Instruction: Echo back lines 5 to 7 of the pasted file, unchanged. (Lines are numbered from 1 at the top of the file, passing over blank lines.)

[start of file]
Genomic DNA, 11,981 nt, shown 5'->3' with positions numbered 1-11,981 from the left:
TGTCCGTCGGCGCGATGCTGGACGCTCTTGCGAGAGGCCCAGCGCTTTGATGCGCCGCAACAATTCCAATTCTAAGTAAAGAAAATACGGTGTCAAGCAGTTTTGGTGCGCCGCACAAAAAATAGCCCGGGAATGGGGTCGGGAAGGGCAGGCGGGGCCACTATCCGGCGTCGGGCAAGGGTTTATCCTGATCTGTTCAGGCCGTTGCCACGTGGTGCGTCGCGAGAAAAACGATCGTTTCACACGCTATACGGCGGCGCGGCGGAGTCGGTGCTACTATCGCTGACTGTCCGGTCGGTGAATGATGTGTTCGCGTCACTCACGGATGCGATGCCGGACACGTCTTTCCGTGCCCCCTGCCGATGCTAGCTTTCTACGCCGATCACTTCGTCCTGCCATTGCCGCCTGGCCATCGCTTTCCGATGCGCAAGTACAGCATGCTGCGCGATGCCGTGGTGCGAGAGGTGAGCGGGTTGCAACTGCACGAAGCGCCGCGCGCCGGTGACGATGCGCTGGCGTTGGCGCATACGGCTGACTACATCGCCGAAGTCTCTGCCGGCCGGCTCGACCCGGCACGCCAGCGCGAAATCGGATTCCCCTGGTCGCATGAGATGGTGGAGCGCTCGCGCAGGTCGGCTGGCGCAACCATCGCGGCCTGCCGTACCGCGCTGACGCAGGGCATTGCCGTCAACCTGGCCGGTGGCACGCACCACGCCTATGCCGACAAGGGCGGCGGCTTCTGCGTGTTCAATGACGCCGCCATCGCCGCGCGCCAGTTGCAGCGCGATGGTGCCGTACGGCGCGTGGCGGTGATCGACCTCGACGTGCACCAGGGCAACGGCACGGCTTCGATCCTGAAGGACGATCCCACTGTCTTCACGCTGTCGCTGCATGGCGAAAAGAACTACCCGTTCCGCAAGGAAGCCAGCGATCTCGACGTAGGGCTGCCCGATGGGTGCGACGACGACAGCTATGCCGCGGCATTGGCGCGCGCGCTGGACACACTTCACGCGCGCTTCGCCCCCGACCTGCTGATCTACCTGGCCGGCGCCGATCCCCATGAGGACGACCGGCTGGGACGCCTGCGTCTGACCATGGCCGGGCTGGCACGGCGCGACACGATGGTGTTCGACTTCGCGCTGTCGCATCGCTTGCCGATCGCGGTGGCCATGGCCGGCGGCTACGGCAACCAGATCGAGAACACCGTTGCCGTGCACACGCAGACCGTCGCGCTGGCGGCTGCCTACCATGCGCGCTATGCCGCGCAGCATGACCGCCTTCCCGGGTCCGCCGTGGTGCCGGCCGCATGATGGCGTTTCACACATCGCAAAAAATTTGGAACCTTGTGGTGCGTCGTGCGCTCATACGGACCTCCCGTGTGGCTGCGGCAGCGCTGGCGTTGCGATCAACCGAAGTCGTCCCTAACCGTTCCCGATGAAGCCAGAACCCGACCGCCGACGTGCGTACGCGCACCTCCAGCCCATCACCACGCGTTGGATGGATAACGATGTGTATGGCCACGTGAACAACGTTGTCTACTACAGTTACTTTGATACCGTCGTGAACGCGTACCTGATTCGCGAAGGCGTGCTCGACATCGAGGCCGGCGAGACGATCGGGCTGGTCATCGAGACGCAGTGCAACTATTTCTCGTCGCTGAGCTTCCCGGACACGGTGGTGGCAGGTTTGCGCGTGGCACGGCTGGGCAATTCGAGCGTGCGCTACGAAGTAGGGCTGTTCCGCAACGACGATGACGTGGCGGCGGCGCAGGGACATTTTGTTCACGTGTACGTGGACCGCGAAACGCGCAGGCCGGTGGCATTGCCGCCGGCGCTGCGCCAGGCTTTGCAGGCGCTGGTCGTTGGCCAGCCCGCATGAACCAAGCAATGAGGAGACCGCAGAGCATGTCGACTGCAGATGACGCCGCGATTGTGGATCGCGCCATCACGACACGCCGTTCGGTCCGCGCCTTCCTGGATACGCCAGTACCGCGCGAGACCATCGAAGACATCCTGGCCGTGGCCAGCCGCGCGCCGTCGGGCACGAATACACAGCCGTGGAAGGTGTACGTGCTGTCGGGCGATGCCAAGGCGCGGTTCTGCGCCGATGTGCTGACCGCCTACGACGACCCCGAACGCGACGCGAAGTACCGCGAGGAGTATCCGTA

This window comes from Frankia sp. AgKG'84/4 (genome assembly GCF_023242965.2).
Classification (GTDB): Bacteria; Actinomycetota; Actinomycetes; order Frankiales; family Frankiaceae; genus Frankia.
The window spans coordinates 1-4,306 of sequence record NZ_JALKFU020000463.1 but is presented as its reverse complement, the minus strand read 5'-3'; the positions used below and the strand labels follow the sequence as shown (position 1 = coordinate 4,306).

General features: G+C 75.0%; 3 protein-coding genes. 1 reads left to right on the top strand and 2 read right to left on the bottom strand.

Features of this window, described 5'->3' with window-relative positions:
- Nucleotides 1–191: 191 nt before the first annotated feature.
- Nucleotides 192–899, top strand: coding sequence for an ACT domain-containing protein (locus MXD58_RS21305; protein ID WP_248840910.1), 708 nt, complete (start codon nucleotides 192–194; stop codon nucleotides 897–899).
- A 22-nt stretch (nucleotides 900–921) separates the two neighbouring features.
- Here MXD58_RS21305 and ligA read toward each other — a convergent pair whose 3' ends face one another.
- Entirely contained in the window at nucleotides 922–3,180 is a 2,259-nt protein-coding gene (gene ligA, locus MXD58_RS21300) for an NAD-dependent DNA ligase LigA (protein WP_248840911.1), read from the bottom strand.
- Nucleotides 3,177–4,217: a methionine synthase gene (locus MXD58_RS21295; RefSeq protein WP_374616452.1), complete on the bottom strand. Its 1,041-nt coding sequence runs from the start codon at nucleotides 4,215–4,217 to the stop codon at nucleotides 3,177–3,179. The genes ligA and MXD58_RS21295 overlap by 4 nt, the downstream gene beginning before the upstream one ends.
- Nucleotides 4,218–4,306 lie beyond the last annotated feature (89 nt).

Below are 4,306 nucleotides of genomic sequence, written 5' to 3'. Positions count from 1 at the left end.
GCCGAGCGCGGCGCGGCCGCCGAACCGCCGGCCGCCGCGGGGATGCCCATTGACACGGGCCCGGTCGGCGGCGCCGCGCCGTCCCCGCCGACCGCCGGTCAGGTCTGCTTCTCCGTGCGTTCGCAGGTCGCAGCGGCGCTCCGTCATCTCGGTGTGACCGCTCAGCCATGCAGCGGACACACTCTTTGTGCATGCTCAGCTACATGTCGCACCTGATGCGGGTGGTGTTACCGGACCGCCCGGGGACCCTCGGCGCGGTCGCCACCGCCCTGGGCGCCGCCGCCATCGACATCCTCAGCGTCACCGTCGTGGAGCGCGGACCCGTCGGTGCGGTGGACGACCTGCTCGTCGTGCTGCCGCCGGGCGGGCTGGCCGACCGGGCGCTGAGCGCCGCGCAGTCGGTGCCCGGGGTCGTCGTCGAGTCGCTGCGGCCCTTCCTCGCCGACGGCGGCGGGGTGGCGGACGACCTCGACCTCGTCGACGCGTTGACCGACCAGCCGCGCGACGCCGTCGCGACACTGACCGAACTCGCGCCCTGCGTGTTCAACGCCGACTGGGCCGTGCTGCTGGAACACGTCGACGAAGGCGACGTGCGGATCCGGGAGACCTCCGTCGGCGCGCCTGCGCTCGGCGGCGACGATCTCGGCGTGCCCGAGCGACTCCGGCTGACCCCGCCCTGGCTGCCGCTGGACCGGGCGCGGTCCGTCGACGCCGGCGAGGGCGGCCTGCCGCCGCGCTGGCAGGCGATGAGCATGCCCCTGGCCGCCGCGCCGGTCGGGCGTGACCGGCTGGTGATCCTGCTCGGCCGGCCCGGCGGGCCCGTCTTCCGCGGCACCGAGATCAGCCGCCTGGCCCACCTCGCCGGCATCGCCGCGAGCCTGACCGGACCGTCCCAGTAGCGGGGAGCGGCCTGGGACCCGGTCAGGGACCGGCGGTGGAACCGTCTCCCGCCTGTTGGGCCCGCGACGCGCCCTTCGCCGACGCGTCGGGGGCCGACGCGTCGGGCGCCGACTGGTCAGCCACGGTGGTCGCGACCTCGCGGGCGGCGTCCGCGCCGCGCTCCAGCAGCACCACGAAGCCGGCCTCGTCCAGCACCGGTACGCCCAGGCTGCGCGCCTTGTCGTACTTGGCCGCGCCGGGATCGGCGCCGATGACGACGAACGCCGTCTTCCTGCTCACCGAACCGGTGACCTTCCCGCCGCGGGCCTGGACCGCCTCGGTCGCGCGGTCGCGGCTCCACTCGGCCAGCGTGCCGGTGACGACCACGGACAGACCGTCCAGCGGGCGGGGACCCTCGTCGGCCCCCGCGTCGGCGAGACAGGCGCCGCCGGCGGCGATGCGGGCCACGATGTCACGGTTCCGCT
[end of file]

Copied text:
The window spans coordinates 1-4,306 of sequence record NZ_JALKFU020000463.1 but is presented as its reverse complement, the minus strand read 5'-3'; the positions used below and the strand labels follow the sequence as shown (position 1 = coordinate 4,306).

General features: G+C 75.0%; 3 protein-coding genes. 1 reads left to right on the top strand and 2 read right to left on the bottom strand.

Features of this window, described 5'->3' with window-relative positions: